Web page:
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While the power conversion efficiency of perovskite solar cells (PVSCs) – a future of solar cells – has already greatly improved in the past decade, the problems of instability and potential environmental impact are yet to be overcome. Recently, scientists from City University of Hong Kong (CityU) have developed a novel method which can simultaneously tackle the leakage of lead from PVSCs and the stability issue without compromising efficiency, paving the way for real-life application of perovskite photovoltaic technology.
Because of their unique physical, chemical, electrical and optical properties, two-dimensional (2D) materials have attracted tremendous attention in the past decades. After revealing the realistic strength and stretchability of graphene, nicknamed “black gold”, researchers from City University of Hong Kong (CityU) have carried forward the success by unveiling the high defect tolerance and elasticity of hexagonal boron nitride (h-BN), another 2D material known as “white graphene”.
Face masks have become an important tool in fighting against the COVID-19 pandemic. However, improper use or disposal of masks may lead to “secondary transmission”. A research team from City University of Hong Kong (CityU) has successfully produced graphene masks with an anti-bacterial efficiency of 80%, which can be enhanced to almost 100% with exposure to sunlight for around 10 minutes.
Four outstanding scholars from City University of Hong Kong (CityU) have been selected as awardees of the inaugural Senior Research Fellow Scheme (SRFS) and Research Fellow Scheme (RFS) under the Research Grants Council (RGC), being granted a sum of more than HK$23 million as research funding. The acknowledgement of their research achievements is testimony to CityU’s research strengths and recognition of the University’s efforts in fostering interdisciplinary research.
Recently, a research team from City University of Hong Kong (CityU) has fabricated a fibre mimicking the structural properties of the natural spider-capture-silk. The fabricated all silk-protein fibre is very light, with a diameter even much smaller than a human hair. More importantly, its extraordinary directional water collection capability offers potential for its application in outdoor water collection or even as biomedical materials.
CityU joining international study on roles of wearable and mHealth technologies in COVID-19 pandemic
The COVID-19 pandemic has put enormous pressure on the healthcare system globally. An International Task Force including the cerebro-cardiovascular health engineering expert from City University of Hong Kong (CityU) was led by the team of Harvard Medical School at Spaulding Rehabilitation Hospital, Boston, USA and published jointly a study on the roles of mobile health (mHealth) technologies amid the COVID-19 pandemic. It is concluded that wearable-based mHealth technologies could be used to monitor COVID-19 patients and predict symptom escalation for earlier intervention.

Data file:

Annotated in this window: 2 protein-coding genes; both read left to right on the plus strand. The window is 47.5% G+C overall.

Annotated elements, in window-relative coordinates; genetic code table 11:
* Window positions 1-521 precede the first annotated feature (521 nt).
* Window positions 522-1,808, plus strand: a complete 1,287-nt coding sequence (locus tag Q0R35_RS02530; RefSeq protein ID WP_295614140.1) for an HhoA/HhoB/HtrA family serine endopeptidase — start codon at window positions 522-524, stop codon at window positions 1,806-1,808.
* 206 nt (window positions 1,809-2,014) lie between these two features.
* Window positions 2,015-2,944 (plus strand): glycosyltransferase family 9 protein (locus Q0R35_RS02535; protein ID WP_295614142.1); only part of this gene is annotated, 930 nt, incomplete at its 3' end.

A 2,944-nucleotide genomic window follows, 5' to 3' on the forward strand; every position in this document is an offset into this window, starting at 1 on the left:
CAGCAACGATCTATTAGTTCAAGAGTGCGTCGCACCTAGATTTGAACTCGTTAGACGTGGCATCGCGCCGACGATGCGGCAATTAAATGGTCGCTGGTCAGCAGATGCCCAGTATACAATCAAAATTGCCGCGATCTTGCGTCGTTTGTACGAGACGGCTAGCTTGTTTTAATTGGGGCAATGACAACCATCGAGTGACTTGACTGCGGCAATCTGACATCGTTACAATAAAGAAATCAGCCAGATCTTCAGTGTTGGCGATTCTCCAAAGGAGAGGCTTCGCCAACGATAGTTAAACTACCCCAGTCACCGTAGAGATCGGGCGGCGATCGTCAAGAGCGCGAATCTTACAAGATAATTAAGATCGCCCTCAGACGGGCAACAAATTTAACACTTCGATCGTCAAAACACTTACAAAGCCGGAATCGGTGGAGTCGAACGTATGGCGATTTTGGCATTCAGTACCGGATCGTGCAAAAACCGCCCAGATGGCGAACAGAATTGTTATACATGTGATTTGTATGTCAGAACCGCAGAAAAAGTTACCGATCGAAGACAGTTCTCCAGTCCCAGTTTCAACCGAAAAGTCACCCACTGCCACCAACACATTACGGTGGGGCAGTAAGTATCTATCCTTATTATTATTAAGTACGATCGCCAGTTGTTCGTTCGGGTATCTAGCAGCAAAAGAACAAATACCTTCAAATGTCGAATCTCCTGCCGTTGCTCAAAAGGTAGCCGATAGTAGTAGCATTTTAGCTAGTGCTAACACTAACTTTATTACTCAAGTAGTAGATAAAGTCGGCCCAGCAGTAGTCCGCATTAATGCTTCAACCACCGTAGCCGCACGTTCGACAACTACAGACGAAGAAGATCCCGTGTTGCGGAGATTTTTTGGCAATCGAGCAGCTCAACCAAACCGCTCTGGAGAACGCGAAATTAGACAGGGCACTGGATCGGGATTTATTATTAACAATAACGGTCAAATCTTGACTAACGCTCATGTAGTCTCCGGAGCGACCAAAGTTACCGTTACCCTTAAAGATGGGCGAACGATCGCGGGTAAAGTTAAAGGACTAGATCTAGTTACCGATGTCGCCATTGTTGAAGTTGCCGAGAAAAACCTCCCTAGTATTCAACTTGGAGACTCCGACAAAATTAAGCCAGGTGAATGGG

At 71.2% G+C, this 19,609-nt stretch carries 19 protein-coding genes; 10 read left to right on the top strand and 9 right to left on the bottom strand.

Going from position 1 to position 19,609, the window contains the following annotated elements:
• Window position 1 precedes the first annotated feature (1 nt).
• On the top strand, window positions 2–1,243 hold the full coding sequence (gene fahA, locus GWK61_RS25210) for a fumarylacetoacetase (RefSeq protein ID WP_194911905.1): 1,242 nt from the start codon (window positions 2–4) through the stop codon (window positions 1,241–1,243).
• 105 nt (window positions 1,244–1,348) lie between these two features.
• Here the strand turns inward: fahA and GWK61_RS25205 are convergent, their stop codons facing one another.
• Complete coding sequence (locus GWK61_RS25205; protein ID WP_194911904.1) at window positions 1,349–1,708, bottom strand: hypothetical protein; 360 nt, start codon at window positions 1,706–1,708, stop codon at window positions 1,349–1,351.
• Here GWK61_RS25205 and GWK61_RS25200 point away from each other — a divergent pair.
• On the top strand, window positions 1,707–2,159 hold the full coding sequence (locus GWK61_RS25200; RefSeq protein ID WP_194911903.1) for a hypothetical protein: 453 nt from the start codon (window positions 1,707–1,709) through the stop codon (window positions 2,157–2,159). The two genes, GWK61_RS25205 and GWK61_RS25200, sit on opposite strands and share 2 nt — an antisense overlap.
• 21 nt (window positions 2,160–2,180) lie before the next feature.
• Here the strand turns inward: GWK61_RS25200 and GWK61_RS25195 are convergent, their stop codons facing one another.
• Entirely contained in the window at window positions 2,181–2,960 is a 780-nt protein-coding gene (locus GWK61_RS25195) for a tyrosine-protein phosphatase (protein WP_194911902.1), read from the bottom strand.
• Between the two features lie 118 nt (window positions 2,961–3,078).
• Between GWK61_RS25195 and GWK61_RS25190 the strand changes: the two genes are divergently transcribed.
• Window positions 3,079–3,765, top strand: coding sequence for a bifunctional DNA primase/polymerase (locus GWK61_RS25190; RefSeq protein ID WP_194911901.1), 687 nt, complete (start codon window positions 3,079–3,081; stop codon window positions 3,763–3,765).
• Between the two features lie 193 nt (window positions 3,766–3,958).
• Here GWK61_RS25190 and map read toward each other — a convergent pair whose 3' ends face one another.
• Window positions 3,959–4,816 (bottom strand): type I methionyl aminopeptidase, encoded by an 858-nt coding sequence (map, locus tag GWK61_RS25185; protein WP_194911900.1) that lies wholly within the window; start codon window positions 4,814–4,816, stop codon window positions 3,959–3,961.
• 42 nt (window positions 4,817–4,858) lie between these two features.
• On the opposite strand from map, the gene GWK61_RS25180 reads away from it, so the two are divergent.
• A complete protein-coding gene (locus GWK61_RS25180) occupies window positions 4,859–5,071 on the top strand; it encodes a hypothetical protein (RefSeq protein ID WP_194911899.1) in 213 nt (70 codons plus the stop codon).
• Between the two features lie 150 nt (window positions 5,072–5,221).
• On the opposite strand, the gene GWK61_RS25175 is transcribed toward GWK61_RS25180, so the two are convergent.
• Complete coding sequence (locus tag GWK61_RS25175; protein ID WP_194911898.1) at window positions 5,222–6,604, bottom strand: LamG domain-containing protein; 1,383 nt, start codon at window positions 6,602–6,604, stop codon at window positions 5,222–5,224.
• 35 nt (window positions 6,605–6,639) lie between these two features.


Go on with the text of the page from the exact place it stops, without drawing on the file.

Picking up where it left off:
A team of cross-disciplinary scientists from City University of Hong Kong (CityU) has discovered new biomarkers in blood serum, which can be quantitatively detected by the label-free biosensors developed by the team, for the early detection of glioma progression - a common type of brain tumour. The findings enable a non-invasive liquid biopsy of glioma to be conducted, making it a promising diagnostic tool in the future.
Recently, with the state-of-the-art neutron scattering instrumentation and molecular dynamic simulations, an international research team, led by physicists from City University of Hong Kong (CityU), has demonstrated the existence of high-frequency transverse phonons in metallic glass for the first time. Their findings also suggest that the atomic structure correlates with its atomic dynamics, providing new insight for understanding the atomic structure-dynamics relationship in disordered materials.
A research team led by scientists of City University of Hong Kong (CityU) has recently discovered the disordered nanoscale layers at grain boundaries in the ordered intermetallic alloys. The nanolayers can not only resolve the irreconcilable conflict between strength and ductility effectively, but also maintain the alloy’s strength with excellent thermal stability at high temperatures.
While scientists still don’t fully understand the diverse nature of RNA molecules, it is believed that the proteins binding to them, called RNA-binding proteins, are associated with many disease formation. A research led by biomedical scientists from City University of Hong Kong (CityU) has developed a novel detection method, called CARPID, to identify binding proteins of specific RNAs in the living cells. It is expected the innovation can be applied in various cell research, from identifying biomarkers of cancer diagnosis to detecting potential drug targets for treating viral diseases.